“Although challenging, new-energy vehicle manufacturers should not overlook the solutions to traditional quality problems while developing NEV core technologies and view it as an opportunity to win the favour of the market and consumers.”
The top three most frequently cited problem areas by NEV owners in the study were common to all vehicles, coming in the interior (16.3 PP100), exterior (15.8) and driving experience (14.7) categories, while complaints about the battery and electric motor were considerably less at 7.4 and 3.4 PP100 respectively.
In terms of NEV-specific problems, the main areas of complaint were insufficient power (2.7 PP100), slow charging speed (1.9), abnormal reduction of endurance mileage/driving range (1.8) and abnormal powertrain noises (1.4).
Electrified vehicles from luxury marques outperformed models from mass-market brands, with only 69 PP100 reported for the prestige sector. This compares to more problems experienced with NEV brands marketed by established Chinese car-makers (90 PP100).
In terms of satisfaction with the overall user experience, JD Power found that vehicle appearance ranked highest with 7.6 points on a 10-point scale, followed by driving experience and interior design (including colour and material quality), both on 7.5.
Scores for battery performance and in-vehicle hi-tech features were slightly lower at 7.4.
The study is based on responses from 2770 owners who purchased their electrified vehicle between September 2018 and March this year. It was fielded from March through to May this year in 30 major provinces across China.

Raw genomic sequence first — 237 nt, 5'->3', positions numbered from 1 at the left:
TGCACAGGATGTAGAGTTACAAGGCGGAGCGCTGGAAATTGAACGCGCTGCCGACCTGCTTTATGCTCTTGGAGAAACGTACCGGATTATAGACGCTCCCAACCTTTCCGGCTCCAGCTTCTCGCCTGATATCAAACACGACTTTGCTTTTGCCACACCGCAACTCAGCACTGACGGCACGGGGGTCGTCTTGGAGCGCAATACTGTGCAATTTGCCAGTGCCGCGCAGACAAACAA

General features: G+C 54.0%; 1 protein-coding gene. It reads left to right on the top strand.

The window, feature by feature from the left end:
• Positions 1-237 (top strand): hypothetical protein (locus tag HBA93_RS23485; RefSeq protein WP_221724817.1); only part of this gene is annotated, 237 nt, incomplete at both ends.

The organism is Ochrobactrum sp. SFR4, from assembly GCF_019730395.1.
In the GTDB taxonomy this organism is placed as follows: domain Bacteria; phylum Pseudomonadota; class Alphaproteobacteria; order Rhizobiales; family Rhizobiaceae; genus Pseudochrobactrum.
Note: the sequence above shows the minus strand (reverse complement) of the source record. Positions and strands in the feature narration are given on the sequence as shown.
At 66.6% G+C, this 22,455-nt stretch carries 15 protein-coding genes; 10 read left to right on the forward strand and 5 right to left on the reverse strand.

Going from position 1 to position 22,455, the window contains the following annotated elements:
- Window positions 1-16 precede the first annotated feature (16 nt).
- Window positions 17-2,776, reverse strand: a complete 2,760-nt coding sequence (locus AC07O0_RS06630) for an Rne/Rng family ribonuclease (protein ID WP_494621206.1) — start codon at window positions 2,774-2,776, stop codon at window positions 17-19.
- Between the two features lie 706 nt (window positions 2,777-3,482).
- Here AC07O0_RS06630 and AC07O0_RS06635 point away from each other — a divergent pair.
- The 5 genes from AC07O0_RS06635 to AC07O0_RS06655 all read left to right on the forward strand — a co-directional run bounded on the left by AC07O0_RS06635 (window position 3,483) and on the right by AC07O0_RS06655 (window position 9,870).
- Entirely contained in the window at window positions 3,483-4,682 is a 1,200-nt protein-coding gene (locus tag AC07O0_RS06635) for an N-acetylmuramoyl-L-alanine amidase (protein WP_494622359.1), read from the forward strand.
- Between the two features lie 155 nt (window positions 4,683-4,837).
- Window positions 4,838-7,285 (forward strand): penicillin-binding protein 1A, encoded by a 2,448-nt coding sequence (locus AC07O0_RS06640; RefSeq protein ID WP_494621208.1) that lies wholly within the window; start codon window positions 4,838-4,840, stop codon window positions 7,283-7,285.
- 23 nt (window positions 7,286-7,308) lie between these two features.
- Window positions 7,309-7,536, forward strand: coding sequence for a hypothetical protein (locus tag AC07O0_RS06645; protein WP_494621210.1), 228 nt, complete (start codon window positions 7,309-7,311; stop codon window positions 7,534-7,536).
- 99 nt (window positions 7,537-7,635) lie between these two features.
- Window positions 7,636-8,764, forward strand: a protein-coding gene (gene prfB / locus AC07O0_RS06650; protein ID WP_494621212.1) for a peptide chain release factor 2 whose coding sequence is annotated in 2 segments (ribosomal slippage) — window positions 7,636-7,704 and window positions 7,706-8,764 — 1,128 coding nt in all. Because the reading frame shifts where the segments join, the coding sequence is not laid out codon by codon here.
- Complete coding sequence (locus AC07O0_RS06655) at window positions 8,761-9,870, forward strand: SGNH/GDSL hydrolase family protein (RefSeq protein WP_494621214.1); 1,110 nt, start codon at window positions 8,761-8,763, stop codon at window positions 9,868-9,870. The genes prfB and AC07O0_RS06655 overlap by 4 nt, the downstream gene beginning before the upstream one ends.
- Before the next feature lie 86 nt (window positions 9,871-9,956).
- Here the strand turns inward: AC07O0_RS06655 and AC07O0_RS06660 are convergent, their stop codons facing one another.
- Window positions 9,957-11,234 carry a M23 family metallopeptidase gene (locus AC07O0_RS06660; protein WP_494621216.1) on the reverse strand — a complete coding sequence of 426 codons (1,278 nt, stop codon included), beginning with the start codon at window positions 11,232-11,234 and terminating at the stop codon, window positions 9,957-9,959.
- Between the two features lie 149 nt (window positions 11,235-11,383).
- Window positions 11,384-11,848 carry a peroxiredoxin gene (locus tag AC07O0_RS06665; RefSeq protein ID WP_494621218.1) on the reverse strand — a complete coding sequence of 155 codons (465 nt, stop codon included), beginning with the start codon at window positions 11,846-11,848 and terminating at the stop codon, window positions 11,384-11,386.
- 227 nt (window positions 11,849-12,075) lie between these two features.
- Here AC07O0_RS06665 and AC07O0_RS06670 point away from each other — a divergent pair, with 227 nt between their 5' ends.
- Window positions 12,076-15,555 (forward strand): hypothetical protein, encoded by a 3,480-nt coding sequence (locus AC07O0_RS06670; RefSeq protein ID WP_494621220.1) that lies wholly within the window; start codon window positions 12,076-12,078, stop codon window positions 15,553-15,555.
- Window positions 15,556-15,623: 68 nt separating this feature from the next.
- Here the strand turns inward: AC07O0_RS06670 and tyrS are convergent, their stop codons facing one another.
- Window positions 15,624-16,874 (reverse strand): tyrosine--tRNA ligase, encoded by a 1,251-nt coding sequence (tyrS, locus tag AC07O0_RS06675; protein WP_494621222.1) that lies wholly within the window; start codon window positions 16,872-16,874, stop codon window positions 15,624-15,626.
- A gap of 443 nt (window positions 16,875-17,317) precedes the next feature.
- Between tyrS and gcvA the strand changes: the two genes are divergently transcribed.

New-vehicle quality in the study is measured by examining problems experienced by owners in two categories: design-related problems and defects/malfunctions.
There are nine problem categories in which specific diagnostic questions are asked, namely: features, controls and displays; interior; exterior; seats; driving experience; battery; audio, communication, entertainment and navigation; electric motor, transmission; and heating, ventilation and air-conditioning (HVAC).
The Chinese study comes as JD Power also last week released its first ‘Mobility Confidence Index Study’ in the United States that found consumers lack confidence in the future of both battery-powered and self-driving vehicles – two key areas that are dominating R&D resources and product planning schedules among the world’s major motor vehicle manufacturers.
Run in partnership with global survey software company SurveyMonkey, the index is based on a 100-point scale and puts confidence levels for EVs at just 55 and autonomous vehicles even lower at only 36.